The task of pulling dead leaves and accumulated bird muck out of the edges and drainpipes of our roof always falls on a Sunday afternoon. I'm not quite sure why that's the tradition but for some reason Dad always does his manly duties when the sun is high and the memory of church is not yet dim. Maybe the sermon about God's Holy Fire sparks the memory of the gutters, and the sure knowledge in Daddy's mind that any true Christian will not be caught in the Second Coming with clogged water spouts.
It's always so strange to watch Dad as he pulls on his oldest, dirtiest shoes and his beat up Ben Davis jeans. (He doesn't own blue jeans - all his work pants are variations of gray and brown.) He drags the rickety old ladder that we have out of the garage and leans it against the house, but it's so rickety that ever since Kenny and I were old enough to manage the telephone he's had at least one of us stationed beneath, prepared to dial 9-1-1 should he fall off. The other child hands him the hose and turns the water on and off so Daddy doesn't have to get off the ladder. I suppose if there had been three children the third would be able to hold the ladder for safety, but Mommy and Daddy just weren't that productive.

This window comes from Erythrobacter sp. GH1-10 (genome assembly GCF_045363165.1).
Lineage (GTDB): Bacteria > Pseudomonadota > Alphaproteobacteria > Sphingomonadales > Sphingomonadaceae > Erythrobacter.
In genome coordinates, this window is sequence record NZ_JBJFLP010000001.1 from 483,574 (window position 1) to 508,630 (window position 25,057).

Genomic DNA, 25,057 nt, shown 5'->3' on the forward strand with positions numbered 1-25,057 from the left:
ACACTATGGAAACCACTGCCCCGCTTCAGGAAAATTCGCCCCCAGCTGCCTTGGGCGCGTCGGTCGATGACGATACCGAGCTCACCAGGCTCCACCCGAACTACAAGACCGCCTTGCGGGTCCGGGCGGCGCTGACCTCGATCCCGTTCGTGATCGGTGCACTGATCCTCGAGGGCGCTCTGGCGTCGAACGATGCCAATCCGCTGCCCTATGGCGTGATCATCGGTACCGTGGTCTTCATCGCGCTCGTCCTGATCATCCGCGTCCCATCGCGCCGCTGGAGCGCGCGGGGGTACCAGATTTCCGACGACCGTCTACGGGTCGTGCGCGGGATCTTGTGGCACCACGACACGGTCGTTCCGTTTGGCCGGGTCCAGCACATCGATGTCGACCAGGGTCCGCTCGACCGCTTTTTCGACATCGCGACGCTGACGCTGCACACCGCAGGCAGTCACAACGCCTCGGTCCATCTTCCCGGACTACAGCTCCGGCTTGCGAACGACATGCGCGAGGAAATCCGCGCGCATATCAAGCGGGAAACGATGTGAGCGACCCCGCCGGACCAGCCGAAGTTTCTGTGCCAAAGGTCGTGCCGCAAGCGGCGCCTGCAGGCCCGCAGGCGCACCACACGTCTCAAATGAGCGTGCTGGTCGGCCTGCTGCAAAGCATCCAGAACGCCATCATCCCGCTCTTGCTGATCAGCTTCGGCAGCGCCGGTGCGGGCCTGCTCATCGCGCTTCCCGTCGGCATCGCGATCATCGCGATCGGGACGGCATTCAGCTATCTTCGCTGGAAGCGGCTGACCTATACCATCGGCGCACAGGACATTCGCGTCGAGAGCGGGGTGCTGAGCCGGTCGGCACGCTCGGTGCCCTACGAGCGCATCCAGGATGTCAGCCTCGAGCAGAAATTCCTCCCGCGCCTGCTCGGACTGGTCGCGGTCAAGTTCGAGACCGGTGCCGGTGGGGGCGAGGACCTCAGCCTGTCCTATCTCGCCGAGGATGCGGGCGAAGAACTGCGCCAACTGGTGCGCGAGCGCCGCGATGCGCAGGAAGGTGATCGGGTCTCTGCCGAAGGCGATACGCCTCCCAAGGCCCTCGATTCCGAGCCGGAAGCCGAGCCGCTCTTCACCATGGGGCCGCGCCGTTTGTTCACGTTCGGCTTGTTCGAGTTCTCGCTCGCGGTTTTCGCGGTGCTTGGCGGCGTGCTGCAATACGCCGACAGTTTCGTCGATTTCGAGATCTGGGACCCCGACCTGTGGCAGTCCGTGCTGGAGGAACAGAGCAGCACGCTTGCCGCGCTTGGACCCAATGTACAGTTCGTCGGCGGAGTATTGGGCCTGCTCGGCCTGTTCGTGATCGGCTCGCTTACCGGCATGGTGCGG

It's pretty simple. Daddy threads the hose in the different rain gutters and blasts the water over the roof tiles, and waves of muddy gunk fly off in all directions, splattering anyone foolish enough to stand directly beneath. After the initial tidal wave from the hose, Daddy has to dig in with his hands and pull out handfuls of rotten leaves and bugs and flower petals the the occasional candy wrapper. (We don't know how those get there, but there's always a few.) If we're doing the gutters by the spiky-ball trees (I don't know the real names...but they have white bark, large green leaves, and one-inch diameter spiked balls that the seeds come out from) then Daddy spends ten minutes minimum pulling little black golf balls (they look like little incarnations of HATE!!) and tossing them into a nasty little smelly pile on the ground. Slime and sludge cover his clothes, my dad's clothes, my father who normally does no gardening or home maintenance - we are the type that hire other people to do that. It's very weird to see him digging deeper and deeper into the grime, atop that trembling aluminum ladder.